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DCU president calls for government intervention as student complex hikes rents by 27%

A group of students staged the protest last night in response to the hikes.

Students staging a ‘sleep-out’ outside Shanowen Hall to protest rising rents.
Students staging a ‘sleep-out’ outside Shanowen Hall to protest rising rents.
Image: Sam Boal/Rollingnews.ie

THE PRESIDENT OF DCU has called on the government to regulate the student accommodation sector after students staged a sleep out last night to protest rising rents

A group of students staged the protest last night  in response to plans by Shanowen Student Residences in Santry to hike rents by 27% for the coming term.

The 600 residents of the complex currently pay €7,000 for the academic year, however that figure is climbing to €9,000 starting next term.

The cost of purpose-built student accommodation has become an increasing issue over the past year, as demand far outstrips supply.

Thousands of new units of student accommodation have been built or are under construction or in the planning stages across Dublin, many of them run by private companies.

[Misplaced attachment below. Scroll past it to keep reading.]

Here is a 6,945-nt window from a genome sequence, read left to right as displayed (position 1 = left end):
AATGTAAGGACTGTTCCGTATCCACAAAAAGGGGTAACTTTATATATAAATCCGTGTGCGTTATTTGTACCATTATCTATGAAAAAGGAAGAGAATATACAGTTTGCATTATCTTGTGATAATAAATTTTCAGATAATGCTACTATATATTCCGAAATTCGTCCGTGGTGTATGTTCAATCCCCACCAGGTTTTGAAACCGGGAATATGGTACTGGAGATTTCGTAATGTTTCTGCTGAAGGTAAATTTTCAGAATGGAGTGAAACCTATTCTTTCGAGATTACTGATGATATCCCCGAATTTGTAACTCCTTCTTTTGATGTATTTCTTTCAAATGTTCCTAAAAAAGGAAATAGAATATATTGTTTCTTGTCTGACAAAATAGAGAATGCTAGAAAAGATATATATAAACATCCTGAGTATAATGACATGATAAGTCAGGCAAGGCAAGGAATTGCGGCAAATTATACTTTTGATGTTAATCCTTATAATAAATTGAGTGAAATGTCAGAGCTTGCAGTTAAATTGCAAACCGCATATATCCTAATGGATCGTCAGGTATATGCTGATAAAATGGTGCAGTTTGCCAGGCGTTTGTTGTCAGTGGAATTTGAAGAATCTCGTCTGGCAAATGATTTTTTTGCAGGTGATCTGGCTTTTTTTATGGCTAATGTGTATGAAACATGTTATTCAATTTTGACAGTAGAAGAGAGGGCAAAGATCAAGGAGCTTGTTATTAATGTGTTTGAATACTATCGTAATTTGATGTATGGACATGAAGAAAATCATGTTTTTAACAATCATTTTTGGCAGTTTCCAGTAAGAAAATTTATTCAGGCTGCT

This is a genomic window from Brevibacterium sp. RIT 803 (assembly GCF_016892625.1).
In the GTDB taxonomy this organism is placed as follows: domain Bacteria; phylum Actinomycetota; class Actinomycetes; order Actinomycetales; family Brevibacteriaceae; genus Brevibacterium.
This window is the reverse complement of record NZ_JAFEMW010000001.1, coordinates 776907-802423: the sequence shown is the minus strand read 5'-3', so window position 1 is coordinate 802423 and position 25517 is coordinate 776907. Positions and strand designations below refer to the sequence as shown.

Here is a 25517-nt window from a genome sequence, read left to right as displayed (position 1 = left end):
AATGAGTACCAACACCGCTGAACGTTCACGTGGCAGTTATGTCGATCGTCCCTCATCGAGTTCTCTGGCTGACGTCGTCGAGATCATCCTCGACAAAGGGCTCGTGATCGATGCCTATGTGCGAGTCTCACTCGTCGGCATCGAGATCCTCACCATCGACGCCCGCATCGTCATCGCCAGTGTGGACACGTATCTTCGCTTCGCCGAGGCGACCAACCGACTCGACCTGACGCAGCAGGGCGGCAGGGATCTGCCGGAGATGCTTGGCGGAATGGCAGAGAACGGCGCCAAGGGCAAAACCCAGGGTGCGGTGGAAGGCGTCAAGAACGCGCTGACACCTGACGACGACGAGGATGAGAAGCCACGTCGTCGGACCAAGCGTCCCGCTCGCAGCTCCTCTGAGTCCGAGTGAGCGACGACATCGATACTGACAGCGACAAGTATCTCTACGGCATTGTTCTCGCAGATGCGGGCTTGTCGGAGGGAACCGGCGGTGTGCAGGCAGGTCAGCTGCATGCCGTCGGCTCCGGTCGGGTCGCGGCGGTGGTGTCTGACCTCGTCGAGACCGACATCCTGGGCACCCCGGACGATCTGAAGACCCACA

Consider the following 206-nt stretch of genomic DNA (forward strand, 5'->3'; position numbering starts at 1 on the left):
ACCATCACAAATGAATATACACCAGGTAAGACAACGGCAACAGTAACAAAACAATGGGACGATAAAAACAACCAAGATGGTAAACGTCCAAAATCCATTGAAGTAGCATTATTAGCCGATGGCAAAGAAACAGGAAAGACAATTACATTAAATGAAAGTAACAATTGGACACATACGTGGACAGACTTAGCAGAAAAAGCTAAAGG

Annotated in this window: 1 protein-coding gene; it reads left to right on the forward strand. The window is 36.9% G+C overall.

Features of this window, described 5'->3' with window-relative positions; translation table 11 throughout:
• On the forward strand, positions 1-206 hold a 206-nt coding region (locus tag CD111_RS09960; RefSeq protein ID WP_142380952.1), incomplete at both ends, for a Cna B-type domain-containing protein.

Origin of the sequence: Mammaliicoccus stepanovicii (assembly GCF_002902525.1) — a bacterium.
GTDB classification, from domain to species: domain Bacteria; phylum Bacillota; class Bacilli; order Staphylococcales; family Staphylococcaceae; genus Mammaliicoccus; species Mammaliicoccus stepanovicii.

Unlike standard private accommodation in Dublin, purpose-built student accommodation is not subject to rent restrictions of 4% introduced in late 2016 – due to differences in regulation.

Rent in the Shanowen complex have gone up six times since the complex opened and the rate has over doubled, according to president of the DCU student union, Niall Behan.

Speaking today on RTÉ’s Morning Ireland, DCU president Brian MacCraith called on the government to intervene and said students and their families were being subjected to huge financial pressure.

“This is if you like the front end of a major problem that is I think is going to become a significant political issue,” MacCraith said.

“We’re very concerned about the really horrendous financial pressures being placed on students and families by the situation.

“This is in the weeks coming up to their exams,” he said, referring to the students sleeping out.

They could really do without these pressures, they could really do with an intervention from government to reassure them that they will not be yet again at the end of the exploitation channel.

He said that DCU were working to make more beds available, but that any they brought on stream would only be “scratching the surface of the problem”.

“So it really needs a systemic approach and I think the government needs to recognise that this is an escalating problem that needs to be addressed,” he said.

He said the college was “calling on the government to look at actually regulating the sector”.

TheJournal.ie contacted Shanowen Residences, who are yet to respond.

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Cormac Fitzgerald

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